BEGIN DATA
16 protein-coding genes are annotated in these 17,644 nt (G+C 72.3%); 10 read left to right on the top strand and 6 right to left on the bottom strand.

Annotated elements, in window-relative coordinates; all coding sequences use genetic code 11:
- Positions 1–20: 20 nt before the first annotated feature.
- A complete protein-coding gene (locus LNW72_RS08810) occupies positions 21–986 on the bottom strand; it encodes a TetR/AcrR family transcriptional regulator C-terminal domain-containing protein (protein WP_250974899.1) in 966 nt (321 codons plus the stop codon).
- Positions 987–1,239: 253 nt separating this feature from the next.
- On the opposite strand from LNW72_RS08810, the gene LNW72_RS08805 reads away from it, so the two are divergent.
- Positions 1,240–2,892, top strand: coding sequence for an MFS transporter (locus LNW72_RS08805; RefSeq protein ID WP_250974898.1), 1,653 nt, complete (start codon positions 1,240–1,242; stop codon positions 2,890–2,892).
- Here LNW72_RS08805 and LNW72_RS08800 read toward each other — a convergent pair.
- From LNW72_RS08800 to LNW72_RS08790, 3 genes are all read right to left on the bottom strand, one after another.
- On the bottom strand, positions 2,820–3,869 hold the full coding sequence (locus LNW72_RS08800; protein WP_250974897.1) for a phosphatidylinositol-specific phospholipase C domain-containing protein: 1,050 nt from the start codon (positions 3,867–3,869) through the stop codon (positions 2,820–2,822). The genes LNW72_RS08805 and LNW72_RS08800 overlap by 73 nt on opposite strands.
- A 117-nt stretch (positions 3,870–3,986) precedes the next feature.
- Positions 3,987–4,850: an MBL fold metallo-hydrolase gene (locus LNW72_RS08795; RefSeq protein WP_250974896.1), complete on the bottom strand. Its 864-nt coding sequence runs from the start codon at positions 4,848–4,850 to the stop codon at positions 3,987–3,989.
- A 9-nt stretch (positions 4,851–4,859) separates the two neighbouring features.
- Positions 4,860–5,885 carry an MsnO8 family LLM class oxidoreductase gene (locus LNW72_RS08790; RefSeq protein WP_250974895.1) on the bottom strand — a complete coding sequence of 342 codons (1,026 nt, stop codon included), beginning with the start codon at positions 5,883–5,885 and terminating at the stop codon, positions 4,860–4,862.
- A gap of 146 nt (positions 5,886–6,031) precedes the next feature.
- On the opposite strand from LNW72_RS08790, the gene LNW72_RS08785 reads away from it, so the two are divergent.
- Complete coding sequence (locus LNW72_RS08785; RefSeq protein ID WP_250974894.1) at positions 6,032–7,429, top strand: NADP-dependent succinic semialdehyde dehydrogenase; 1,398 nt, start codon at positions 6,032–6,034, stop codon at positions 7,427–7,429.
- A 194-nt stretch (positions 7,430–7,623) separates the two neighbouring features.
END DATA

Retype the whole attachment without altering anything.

16 protein-coding genes are annotated in these 17,644 nt (G+C 72.3%); 10 read left to right on the top strand and 6 right to left on the bottom strand.

Annotated elements, in window-relative coordinates; all coding sequences use genetic code 11:
- Positions 1–20: 20 nt before the first annotated feature.
- A complete protein-coding gene (locus LNW72_RS08810) occupies positions 21–986 on the bottom strand; it encodes a TetR/AcrR family transcriptional regulator C-terminal domain-containing protein (protein WP_250974899.1) in 966 nt (321 codons plus the stop codon).
- Positions 987–1,239: 253 nt separating this feature from the next.
- On the opposite strand from LNW72_RS08810, the gene LNW72_RS08805 reads away from it, so the two are divergent.
- Positions 1,240–2,892, top strand: coding sequence for an MFS transporter (locus LNW72_RS08805; RefSeq protein ID WP_250974898.1), 1,653 nt, complete (start codon positions 1,240–1,242; stop codon positions 2,890–2,892).
- Here LNW72_RS08805 and LNW72_RS08800 read toward each other — a convergent pair.
- From LNW72_RS08800 to LNW72_RS08790, 3 genes are all read right to left on the bottom strand, one after another.
- On the bottom strand, positions 2,820–3,869 hold the full coding sequence (locus LNW72_RS08800; protein WP_250974897.1) for a phosphatidylinositol-specific phospholipase C domain-containing protein: 1,050 nt from the start codon (positions 3,867–3,869) through the stop codon (positions 2,820–2,822). The genes LNW72_RS08805 and LNW72_RS08800 overlap by 73 nt on opposite strands.
- A 117-nt stretch (positions 3,870–3,986) precedes the next feature.
- Positions 3,987–4,850: an MBL fold metallo-hydrolase gene (locus LNW72_RS08795; RefSeq protein WP_250974896.1), complete on the bottom strand. Its 864-nt coding sequence runs from the start codon at positions 4,848–4,850 to the stop codon at positions 3,987–3,989.
- A 9-nt stretch (positions 4,851–4,859) separates the two neighbouring features.
- Positions 4,860–5,885 carry an MsnO8 family LLM class oxidoreductase gene (locus LNW72_RS08790; RefSeq protein WP_250974895.1) on the bottom strand — a complete coding sequence of 342 codons (1,026 nt, stop codon included), beginning with the start codon at positions 5,883–5,885 and terminating at the stop codon, positions 4,860–4,862.
- A gap of 146 nt (positions 5,886–6,031) precedes the next feature.
- On the opposite strand from LNW72_RS08790, the gene LNW72_RS08785 reads away from it, so the two are divergent.
- Complete coding sequence (locus LNW72_RS08785; RefSeq protein ID WP_250974894.1) at positions 6,032–7,429, top strand: NADP-dependent succinic semialdehyde dehydrogenase; 1,398 nt, start codon at positions 6,032–6,034, stop codon at positions 7,427–7,429.
- A 194-nt stretch (positions 7,430–7,623) separates the two neighbouring features.